Get in Shape Girl: A Century of Working Out from HomeRoundup
tags: gender, popular culture, health, television, Fitness
Natalia Mehlman Petrzela, PhD is Associate Professor of History at The New School and working on a book about fitness culture in the United States. She is also the host of a forthcoming podcast from Pineapple Street Studios.
But nothing established the normalcy of working out at home as much as TV. Between 1945 and 1959, home television ownership exploded from less than ten thousand sets to over 52 million, but exercise TV was no sure thing. When Jack Lalanne pitched studio executives a fitness program in 1950, they scoffed that no one would tune into a television show about exercise, much less set aside whatever they were doing to follow along in their living room. Undeterred, Lalanne launched his eponymous show out of his own pocket. Trimnastics—“I don’t like to call it exercise,” he would say. Millions of homemakers tuned in for his folksy fitness advice, completed with only a chair as equipment and offered as his dog Happy yapped around him. Lalanne soon received heaps of mail from viewers hungry for his expertise. “You know what happens when you have children,” lamented one mother about her spreading hips in a typical missive. In a tough-love tone that became typical over The Jack Lalanne Show’s 34-year run, he first cheerily assured her that “dumpiness” was in no way a foregone conclusion after 40. Yet he also issued a somber warning: only women’s own neglect of their bodies, or “using children as an excuse,” stood between the homemakers who made up his viewership and “the streamlined figure they want so badly.”
For a generation of women taught that exercise was unladylike and even dangerous, Lalanne’s thirty-minute, black-and-white show made the radical proposition of claiming that women should make time for exercise, for their own sake. Contrary to popular belief, he reassured viewers they would not ruin their figures with exercise. Metamorphosis, however, would not come from sitting on the sidelines at their children’s baseball game, or politely listening to their husbands’ war stories. “There’s only one time to start improving yourself and there’s only one time in your life and you know when it is?... NOW. N-O-W. This can make your life or break it,” Lalanne implored. He looked viewers in the eye and said, “You’re an intelligent person.” Biceps exposed, Lalanne boldly rejected ageism: “you know what age means? ... Age means absolutely nothing.”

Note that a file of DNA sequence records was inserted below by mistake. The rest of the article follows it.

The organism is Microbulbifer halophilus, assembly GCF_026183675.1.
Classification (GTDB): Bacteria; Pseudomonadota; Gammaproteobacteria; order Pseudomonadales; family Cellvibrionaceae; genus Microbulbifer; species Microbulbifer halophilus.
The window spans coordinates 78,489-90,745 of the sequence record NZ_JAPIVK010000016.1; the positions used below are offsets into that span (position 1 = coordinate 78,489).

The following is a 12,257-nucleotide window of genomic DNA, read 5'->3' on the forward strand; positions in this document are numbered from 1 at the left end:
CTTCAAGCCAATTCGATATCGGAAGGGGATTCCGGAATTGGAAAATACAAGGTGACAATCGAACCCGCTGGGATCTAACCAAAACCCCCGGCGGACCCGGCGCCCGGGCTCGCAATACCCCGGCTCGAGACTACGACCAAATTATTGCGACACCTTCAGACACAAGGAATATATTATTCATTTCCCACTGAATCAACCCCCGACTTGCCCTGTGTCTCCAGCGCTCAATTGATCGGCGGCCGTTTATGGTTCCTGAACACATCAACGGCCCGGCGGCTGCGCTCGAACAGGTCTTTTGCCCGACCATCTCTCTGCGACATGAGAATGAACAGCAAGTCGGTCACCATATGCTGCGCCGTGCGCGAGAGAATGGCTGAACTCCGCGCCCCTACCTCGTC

But Lalanne also made clear that looking pretty was inseparable from taking control of one’s life through exercise. “Which One Watches the Jack LaLanne Show?” a newspaper advertisement queried. If the side-by-side photos of women’s backsides identical but for their girth weren’t obvious enough, the copy explained: “the woman who follows the Jack LaLanne Show isn’t hard to spot. She usually has a lovelier figure, a more youthful looking face than other women her age.” He had little patience for those who wished for a new body, but failed to work to achieve it: “… you say ‘Dear God, give me the intestinal fortitude to do something about it.’ Then you get your new body. But you have to do it.” Exercise was becoming a required ritual of ladyhood, and thanks to Lalanne, home provided no solace from such reminders.
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